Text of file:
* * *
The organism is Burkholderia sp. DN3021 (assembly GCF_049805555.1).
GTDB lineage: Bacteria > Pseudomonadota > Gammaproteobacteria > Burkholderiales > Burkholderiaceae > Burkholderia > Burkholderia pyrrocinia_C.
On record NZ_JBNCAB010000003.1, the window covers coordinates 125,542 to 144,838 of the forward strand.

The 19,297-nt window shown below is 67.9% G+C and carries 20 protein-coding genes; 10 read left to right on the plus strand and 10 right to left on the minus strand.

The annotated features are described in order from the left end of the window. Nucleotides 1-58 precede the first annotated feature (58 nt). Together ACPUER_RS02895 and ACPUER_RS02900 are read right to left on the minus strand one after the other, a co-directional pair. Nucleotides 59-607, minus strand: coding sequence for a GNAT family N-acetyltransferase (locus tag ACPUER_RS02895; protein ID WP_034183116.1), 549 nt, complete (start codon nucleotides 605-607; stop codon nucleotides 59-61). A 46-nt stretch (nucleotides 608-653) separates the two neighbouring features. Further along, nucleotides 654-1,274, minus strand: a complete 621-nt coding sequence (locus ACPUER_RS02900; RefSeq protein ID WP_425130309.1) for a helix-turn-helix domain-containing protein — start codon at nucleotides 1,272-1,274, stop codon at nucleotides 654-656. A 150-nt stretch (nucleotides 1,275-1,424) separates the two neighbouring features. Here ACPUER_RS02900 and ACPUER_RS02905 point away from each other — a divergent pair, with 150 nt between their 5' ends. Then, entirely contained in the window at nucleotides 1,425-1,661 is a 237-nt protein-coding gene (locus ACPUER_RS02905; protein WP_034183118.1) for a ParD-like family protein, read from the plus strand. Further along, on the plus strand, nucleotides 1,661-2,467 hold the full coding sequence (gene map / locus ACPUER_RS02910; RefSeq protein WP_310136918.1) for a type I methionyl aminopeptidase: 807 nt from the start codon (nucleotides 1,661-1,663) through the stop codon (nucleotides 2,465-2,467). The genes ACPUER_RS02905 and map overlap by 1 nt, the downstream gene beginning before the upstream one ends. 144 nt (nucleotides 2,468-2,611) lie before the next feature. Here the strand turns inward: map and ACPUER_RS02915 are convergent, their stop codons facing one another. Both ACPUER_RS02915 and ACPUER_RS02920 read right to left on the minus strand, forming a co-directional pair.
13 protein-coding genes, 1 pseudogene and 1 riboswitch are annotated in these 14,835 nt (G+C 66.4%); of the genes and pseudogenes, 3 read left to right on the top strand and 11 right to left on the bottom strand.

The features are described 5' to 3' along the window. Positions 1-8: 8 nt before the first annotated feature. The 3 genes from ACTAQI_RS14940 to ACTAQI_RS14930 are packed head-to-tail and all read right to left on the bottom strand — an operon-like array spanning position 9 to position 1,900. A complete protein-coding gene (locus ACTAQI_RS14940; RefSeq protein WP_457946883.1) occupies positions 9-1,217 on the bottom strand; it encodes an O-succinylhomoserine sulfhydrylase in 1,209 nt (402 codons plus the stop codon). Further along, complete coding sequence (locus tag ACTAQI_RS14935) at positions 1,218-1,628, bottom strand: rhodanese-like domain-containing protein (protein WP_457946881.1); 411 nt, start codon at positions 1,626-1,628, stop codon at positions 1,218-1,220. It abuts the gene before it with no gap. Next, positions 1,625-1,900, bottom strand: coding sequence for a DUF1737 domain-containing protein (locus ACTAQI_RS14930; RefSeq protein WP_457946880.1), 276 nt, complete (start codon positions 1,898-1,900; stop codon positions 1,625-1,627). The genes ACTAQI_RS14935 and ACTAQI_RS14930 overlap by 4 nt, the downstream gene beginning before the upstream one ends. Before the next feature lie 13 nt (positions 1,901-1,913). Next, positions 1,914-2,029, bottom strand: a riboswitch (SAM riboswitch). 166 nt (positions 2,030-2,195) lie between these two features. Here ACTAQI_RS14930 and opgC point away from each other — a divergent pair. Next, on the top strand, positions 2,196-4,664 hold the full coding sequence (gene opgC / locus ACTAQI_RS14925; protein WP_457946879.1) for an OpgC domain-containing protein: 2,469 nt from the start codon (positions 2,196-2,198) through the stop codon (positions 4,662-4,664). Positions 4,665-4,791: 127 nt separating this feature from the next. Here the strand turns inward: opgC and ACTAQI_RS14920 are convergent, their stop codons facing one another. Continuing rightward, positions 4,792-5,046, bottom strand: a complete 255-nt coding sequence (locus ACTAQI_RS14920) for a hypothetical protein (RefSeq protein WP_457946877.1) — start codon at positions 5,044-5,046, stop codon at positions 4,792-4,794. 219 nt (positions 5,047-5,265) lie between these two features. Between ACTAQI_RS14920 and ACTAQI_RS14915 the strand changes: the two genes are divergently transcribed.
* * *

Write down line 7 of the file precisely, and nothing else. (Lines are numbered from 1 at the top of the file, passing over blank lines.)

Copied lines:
The features are described 5' to 3' along the window. Positions 1-8: 8 nt before the first annotated feature. The 3 genes from ACTAQI_RS14940 to ACTAQI_RS14930 are packed head-to-tail and all read right to left on the bottom strand — an operon-like array spanning position 9 to position 1,900. A complete protein-coding gene (locus ACTAQI_RS14940; RefSeq protein WP_457946883.1) occupies positions 9-1,217 on the bottom strand; it encodes an O-succinylhomoserine sulfhydrylase in 1,209 nt (402 codons plus the stop codon). Further along, complete coding sequence (locus tag ACTAQI_RS14935) at positions 1,218-1,628, bottom strand: rhodanese-like domain-containing protein (protein WP_457946881.1); 411 nt, start codon at positions 1,626-1,628, stop codon at positions 1,218-1,220. It abuts the gene before it with no gap. Next, positions 1,625-1,900, bottom strand: coding sequence for a DUF1737 domain-containing protein (locus ACTAQI_RS14930; RefSeq protein WP_457946880.1), 276 nt, complete (start codon positions 1,898-1,900; stop codon positions 1,625-1,627). The genes ACTAQI_RS14935 and ACTAQI_RS14930 overlap by 4 nt, the downstream gene beginning before the upstream one ends. Before the next feature lie 13 nt (positions 1,901-1,913). Next, positions 1,914-2,029, bottom strand: a riboswitch (SAM riboswitch). 166 nt (positions 2,030-2,195) lie between these two features. Here ACTAQI_RS14930 and opgC point away from each other — a divergent pair. Next, on the top strand, positions 2,196-4,664 hold the full coding sequence (gene opgC / locus ACTAQI_RS14925; protein WP_457946879.1) for an OpgC domain-containing protein: 2,469 nt from the start codon (positions 2,196-2,198) through the stop codon (positions 4,662-4,664). Positions 4,665-4,791: 127 nt separating this feature from the next. Here the strand turns inward: opgC and ACTAQI_RS14920 are convergent, their stop codons facing one another. Continuing rightward, positions 4,792-5,046, bottom strand: a complete 255-nt coding sequence (locus ACTAQI_RS14920) for a hypothetical protein (RefSeq protein WP_457946877.1) — start codon at positions 5,044-5,046, stop codon at positions 4,792-4,794. 219 nt (positions 5,047-5,265) lie between these two features. Between ACTAQI_RS14920 and ACTAQI_RS14915 the strand changes: the two genes are divergently transcribed.